heavy school schedule, Harold is
also managing to find time to take
care of his club agent activities In
Gage county. He makes all the
way from two to seven visits to
tho county during the average
Marion Stamp, Alpha XI Delta,
is another reader of this "hooey."
She doesn't seem to mind how ahe
wastes her time . . . Hello M. B. . .
Gerald Bardo wasn't so pleased
with his work on the old home
town paper during his two weeks'
stay in the country. . . . Evelyn
Krotz is another reader of this col
umn. That , makes two today.
Nebraska farm boys who re
turned to school from spring vaca
tion declare that spring work back
on the farm is behind normal
years. Unfavorable weather has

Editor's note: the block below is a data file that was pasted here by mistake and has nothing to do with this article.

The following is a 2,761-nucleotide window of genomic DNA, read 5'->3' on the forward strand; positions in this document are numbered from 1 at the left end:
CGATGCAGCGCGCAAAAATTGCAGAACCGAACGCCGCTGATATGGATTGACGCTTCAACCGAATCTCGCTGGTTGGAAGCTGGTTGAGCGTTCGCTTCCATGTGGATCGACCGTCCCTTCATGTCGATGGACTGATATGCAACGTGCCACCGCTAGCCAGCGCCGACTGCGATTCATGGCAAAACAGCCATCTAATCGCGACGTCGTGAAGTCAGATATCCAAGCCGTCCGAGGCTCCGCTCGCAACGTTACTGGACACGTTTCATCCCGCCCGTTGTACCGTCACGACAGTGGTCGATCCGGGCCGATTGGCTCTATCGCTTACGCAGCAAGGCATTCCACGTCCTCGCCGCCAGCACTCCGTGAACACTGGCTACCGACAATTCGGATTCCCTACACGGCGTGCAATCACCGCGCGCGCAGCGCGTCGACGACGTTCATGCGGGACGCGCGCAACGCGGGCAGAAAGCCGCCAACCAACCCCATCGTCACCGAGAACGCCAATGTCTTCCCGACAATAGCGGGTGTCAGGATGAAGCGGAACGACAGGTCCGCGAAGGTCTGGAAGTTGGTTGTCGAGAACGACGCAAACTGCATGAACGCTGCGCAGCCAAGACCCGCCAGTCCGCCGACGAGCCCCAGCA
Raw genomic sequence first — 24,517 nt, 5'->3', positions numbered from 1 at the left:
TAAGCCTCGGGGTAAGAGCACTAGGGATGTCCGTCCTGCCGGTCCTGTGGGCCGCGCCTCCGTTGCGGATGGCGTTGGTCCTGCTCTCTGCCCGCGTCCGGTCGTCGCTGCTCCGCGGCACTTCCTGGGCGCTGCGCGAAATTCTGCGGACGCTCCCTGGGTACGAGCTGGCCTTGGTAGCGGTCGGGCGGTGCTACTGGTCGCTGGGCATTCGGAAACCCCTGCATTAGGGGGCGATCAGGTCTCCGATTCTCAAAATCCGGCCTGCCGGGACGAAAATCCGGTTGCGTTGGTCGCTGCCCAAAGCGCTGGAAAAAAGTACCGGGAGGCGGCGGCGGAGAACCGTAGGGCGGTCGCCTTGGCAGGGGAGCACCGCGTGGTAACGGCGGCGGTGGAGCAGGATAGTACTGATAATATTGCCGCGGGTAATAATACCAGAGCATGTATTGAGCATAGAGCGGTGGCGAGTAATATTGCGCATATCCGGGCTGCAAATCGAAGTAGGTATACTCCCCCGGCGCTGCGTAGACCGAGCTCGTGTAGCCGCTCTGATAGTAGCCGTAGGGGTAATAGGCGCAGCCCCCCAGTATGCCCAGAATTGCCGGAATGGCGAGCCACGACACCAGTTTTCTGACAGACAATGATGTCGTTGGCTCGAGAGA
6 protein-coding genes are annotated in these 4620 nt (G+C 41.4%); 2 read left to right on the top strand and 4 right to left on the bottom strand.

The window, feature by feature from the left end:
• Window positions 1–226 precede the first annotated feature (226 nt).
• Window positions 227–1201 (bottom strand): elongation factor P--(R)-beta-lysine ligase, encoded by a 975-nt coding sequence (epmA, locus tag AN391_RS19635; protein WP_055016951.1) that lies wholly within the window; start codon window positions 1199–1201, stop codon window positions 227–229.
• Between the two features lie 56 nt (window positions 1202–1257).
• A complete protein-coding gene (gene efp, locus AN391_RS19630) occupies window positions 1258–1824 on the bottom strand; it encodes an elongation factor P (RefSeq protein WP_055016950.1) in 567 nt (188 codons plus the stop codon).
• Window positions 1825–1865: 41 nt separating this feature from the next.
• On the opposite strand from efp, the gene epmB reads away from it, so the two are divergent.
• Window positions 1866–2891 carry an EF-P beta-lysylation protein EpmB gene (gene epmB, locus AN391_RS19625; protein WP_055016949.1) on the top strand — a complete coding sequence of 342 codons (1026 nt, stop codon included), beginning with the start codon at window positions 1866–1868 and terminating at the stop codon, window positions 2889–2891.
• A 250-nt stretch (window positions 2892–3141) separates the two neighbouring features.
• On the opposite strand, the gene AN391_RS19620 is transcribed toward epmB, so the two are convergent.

forced the average farmer to de
lay his spring planting and work.
As it happened, college boys were
back home about the time oats and
barley had to be planted.
Now we often wonder why the
senior dental college class won't be
able to make their annual jaunt to
Omaha this year as guests of a
local distributing house. Rumor
has it the faculty of the college
isn't so hot over the idea. There
must be a reason.
Elvin Frolik. College of Agri
culture graduate, now working
on his master's degree, says the
1932 fair should be a financial suc
cess. The senior fair board has
pared down all of the heavy ex
penses and they promise some
thing worthwhile, he maintains.
Frolik should know about this
farmer's fair business for he had
plenty of experience while la
We Just received another tickle.
Prof. Gayle Walker of the school
of Journalism informed ns that he
read the "Hayseed" column In tho